How to design a social media strategy

Social media is one of the cornerstones of the digital marketing campaign, next content marketing and advertising. But how do you create a social media strategy for your brand?


Overall, the critical outcomes for a good social media channel for a brand is as follows:

  1. Increase in Sales
  2. Increase of Key Fans
  3. Increase in Brand Awareness


These goals can be influenced by several factors

  • Reach – Increasing reach, offers and campaigns have access to potential customers
  • Share-Ability – Posts must be shareable, the more times a item is shared, the higher social media algorithms place it.
  • Traffic – A post needs to drive traffic to the offer, and have a very clear call to action.
  • Engagement – How many comments a post gets. More comments increases the visibility of a post.
  • Brand Trust – How trustworthy a brands reputation is and how much fans believe in the brand attitude.


Key Fans would be people who advocate the brand to their friends, and in term are free ‘micro influencers’.

Have a look at your brand and decide what would be the best goal. For a new business we would suggest just building brand awareness as the most critical growth factor would be the size of your database. For an already established business that already has a database, and the existing social media platform, driving sales can be a goal social media.



What do you post?

Content is one of the more important aspects of the social media channels, as it is easily changes and influencers customers behaviour the most.

Content can be split into several categories.

  • Product/Service – Actual content based around your product and service. So for example you had a product this is where you would have photos of it.
  • Lifestyle – Brand attitude content to affect how customers feel about the brand. For example if it was a product that was used by the sea, you can have photos of the ocean.
  • Proof of Performance – Shots taken from public, tagged photos (Or influencers) that show attractive/fun people enjoying the product.


Whilst content should be taken with professional photography equipment, other content can be sourced from influencers, or other users and credited appropriately. Team member should be encouraged to submit content for the social media channels.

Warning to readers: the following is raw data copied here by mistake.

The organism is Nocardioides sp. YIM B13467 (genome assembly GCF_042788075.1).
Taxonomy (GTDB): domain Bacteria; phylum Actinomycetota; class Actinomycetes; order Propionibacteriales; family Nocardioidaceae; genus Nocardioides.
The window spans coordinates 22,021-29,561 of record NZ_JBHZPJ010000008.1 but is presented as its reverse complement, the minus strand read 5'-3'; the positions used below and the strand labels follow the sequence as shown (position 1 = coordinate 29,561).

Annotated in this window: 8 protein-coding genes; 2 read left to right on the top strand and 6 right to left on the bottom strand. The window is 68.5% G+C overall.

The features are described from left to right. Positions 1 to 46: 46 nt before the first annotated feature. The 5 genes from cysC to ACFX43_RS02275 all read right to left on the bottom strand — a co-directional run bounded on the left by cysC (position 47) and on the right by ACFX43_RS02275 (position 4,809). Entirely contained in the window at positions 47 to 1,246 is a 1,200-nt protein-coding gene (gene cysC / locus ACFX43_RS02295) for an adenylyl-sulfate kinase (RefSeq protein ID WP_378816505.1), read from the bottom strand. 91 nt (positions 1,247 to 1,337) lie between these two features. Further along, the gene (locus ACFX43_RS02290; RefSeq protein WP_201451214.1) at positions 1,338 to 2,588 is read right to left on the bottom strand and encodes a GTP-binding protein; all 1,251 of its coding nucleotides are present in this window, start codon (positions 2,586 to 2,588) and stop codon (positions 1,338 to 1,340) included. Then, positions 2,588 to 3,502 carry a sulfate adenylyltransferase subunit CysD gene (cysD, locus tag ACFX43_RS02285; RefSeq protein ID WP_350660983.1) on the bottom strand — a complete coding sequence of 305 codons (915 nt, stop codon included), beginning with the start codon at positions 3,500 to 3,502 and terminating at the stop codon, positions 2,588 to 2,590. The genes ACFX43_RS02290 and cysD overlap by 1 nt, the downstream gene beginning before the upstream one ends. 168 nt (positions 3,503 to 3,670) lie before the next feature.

At first it might seem easy to simply have some large influencers attached to the brand, however, a proper distinction must be made between the two types:

  • Large Influencer – Typical large influencer with over 100k followers. They will expect financial reimbursement (Around $1-2 thousand) but will act as a professional media maker. If possible, get them to create as much content as possible (But they will only chose to post one or two). Most however will be willing to trade their reach for services, so best to always try to negotiate.
  • Thought Leader – Smaller reach, but very engaged following. These influencers, many typically bloggers, will have a very specific niche. For example a food thought leader would be a ex-chef who would be easily engaged to discuss a food topic.
  • Micro Influencer – A local who only has little reach (But is very popular in their social circle). They would not be paid.


A social media plan would benefit with having at least one micro-influencer come a week, plus a larger one once a month.


Community Management

When cultivating an online community, it is critical that a very specific rules are followed, to ensure that any conversations are quickly resolved and to the satisfaction of, not only the community member in question, but to show anyone who reads the page.

  • Any complaints should be filed in a system, such as a simple excel sheet, in which users are given a case number and checked if they have been resolved.
  • All reviews should be replied to, and if possible, 1-3 star ratings ASAP.
  • Conversations that need more discussion taken offline/email in the first message.


Social Media Channels

It would be prudent to have a set schedule, i.e. Monday for ‘Proof of Performance’, Tuesday for ‘product’ etc. As much systemisation as possible, with tracking metrics to determine how effective your social media channels really are.

The following times are based off what works more effectively and drives the most engagement, as recommended by over 20 different studies.

Day Monday* Tuesday Wed Thursday Friday* Saturday Sunday
Facebook 8am 5pm 3pm 12pm 12pm
Instagram 8am 5pm 3pm 12pm 12pm
Twitter 3pm 3pm 3pm 3pm 3pm
Linkedin 10.45am 10.45am 10.45am

*Instagram stories should also be posted throughout the week.

Putting it together

Now that you have all the necessary tools to put together a social media strategy, it’s time to actually plan out a months worth of content.

Start outlining a calendar (and use the posting schedules above) and decide what content you will place that what date. Be sure to think about ‘cross posting’, when you take content that is on Facebook and share it to Instagram. This can save you time and energy from reposting.

You May Also Be Interested In:

Video Marketing in 2021

Video Marketing in 2021

Video Marketing in 2021 and the changes ahead As the world and businesses struggle to adapt to a changing landscape as...

4 Winning Call To Action Tricks

4 Winning Call To Action Tricks

A winning Call to Action (CTA) points your visitors towards the specific action you want them to take. You can call...

Ready to make cyber smart decisions?

Book a demo